I think the term pulp, as it applies to fiction, originated with magazines that were printed on cheap, coarse paper with a matte finish, as opposed to the "slicks" (like The New Yorker) which were printed on a higher grade of paper and typically published, in some opinions, a higher grade of writing. "Pulp" carried a negative connotation among the literati, who considered the detective, science fiction, western, erotic, and horror stories published in those type magazines (along with their garish, sensationalized artwork) to be throwaway, popular fluff, written by hacks for the uneducated masses. The term carried over to paperback "dime store" novels written by some of the same authors who regularly published in the mags. Some of those authors eventually won a certain degree of respect, even among the arrogant literary types, and today are considered classic examples of a group that practically defined mid-century American culture.
Wonderful explanations. Thanks. I guess one generation's guilty pleasures is another's highly prized find.
In response to "pulp" vs. "literature," Chandler says it better than I ever could:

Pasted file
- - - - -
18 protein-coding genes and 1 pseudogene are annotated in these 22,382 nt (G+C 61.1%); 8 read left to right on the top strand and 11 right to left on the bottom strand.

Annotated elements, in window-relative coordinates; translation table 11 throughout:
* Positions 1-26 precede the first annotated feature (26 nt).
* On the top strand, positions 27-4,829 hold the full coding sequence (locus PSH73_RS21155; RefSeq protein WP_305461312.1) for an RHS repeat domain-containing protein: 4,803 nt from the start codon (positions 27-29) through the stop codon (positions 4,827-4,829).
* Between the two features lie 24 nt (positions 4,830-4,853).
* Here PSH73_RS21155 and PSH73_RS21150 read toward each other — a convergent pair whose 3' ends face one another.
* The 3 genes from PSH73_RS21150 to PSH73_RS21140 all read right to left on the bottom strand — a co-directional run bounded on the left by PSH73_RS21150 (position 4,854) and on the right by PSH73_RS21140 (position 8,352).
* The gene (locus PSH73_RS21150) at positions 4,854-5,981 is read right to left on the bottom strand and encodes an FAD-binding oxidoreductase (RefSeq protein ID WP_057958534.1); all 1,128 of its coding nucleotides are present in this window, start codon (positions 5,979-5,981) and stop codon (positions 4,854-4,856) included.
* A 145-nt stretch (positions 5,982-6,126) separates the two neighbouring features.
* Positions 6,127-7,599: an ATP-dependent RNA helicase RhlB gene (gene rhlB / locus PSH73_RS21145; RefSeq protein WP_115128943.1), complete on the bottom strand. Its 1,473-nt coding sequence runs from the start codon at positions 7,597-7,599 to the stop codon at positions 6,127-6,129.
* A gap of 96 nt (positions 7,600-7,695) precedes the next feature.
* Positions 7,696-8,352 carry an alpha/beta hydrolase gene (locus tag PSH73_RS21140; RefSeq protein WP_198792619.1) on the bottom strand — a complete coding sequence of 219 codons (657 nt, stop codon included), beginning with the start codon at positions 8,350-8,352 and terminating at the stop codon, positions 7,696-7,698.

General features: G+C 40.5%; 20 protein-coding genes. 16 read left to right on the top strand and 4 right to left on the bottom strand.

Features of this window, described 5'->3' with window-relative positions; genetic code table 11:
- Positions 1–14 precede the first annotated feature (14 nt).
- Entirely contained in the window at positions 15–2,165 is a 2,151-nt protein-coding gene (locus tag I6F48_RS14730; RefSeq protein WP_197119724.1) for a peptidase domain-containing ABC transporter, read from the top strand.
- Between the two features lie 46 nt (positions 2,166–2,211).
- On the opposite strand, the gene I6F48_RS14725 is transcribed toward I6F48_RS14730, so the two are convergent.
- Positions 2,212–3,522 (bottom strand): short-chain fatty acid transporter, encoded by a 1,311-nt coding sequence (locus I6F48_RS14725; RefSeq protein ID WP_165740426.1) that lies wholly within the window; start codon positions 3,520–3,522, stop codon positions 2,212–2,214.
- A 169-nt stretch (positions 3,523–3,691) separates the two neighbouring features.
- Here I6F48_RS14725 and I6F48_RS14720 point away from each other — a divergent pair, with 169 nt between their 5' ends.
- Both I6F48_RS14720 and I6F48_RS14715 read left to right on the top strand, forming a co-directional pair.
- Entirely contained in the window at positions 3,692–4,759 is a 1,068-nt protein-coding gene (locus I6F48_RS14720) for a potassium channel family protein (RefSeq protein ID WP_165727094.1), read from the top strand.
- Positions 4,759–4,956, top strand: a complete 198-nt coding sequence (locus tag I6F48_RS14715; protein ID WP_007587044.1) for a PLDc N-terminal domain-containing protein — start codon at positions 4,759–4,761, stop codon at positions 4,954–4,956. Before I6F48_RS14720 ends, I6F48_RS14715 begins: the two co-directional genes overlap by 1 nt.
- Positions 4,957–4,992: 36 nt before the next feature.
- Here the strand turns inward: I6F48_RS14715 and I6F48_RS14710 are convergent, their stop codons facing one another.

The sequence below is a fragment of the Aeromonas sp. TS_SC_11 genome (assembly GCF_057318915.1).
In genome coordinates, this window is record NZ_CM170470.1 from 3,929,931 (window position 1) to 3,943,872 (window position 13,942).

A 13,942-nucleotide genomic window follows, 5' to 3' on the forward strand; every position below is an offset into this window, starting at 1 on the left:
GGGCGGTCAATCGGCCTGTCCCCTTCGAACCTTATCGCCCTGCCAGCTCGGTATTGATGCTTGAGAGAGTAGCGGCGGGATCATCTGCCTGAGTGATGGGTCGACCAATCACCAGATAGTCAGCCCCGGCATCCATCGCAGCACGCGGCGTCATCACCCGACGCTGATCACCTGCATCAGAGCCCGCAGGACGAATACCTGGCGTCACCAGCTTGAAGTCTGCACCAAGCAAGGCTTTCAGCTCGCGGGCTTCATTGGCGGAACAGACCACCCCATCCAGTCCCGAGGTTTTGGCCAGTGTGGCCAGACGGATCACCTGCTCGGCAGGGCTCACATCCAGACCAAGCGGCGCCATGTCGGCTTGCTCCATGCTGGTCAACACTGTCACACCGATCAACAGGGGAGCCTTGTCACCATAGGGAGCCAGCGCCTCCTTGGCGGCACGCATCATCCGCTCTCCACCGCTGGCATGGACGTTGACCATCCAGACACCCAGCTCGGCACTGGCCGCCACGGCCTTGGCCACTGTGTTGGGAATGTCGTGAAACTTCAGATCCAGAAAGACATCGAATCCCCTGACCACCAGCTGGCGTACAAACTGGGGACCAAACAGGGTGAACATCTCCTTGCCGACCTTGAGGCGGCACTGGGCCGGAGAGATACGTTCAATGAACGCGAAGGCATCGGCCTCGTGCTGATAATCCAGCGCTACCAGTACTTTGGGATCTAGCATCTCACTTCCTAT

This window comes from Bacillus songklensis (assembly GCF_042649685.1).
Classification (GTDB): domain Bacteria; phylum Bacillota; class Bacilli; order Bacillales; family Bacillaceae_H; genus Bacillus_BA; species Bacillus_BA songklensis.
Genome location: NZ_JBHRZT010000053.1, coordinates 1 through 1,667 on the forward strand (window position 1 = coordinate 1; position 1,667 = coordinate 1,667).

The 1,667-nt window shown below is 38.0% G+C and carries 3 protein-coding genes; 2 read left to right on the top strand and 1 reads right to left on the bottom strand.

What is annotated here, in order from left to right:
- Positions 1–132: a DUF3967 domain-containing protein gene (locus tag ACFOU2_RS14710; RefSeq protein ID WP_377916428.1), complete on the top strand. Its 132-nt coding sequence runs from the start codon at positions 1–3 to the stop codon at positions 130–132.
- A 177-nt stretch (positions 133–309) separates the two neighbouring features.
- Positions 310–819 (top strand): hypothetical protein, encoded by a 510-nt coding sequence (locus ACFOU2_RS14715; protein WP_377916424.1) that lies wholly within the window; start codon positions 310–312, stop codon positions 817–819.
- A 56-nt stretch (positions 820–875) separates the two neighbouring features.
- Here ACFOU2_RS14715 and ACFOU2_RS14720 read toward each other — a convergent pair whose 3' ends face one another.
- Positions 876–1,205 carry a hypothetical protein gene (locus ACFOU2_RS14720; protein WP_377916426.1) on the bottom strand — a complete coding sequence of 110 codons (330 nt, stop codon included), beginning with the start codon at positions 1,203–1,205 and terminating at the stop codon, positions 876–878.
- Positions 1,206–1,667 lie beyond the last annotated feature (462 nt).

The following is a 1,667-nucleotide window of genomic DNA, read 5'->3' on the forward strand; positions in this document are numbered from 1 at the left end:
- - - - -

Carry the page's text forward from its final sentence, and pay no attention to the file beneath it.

In her introduction to the first Omnibus of Crime, Dorothy Sayers wrote: "It (the detective story) does not, and by hypothesis never can, attain the loftiest level of literary achievement." And she suggested somewhere else that this is because it is a "literature of escape" and not "a literature of expression." I do not know what the loftiest level of literary achievement is: neither did Aeschylus or Shakespeare; neither does Miss Sayers. Other things being equal, which they never are, a more powerful theme will provoke a more powerful performance. Yet some very dull books have been written about God, and some very fine ones about how to make a living and stay fairly honest. It is always a matter of who writes the stuff, and what he has in him to write it with. As for literature of expression and literature of escape, this is critics’ jargon, a use of abstract words as if they had absolute meanings. Everything written with vitality expresses that vitality; there are no dull subjects, only dull minds. All men who read escape from something else into what lies behind the printed page; the quality of the dream may be argued, but its release has become a functional necessity. All men must escape at times from the deadly rhythm of their private thoughts. It is part of the process of life among thinking beings. It is one of the things that distinguish them from the three-toed sloth; he apparently–one can never be quite sure–is perfectly content hanging upside down on a branch, and not even reading Walter Lippmann. I hold no particular brief for the detective story as the ideal escape. I merely say that all reading for pleasure is escape, whether it be Greek, mathematics, astronomy, Benedetto Croce, or The Diary of the Forgotten Man. To say otherwise is to be an intellectual snob, and a juvenile at the art of living.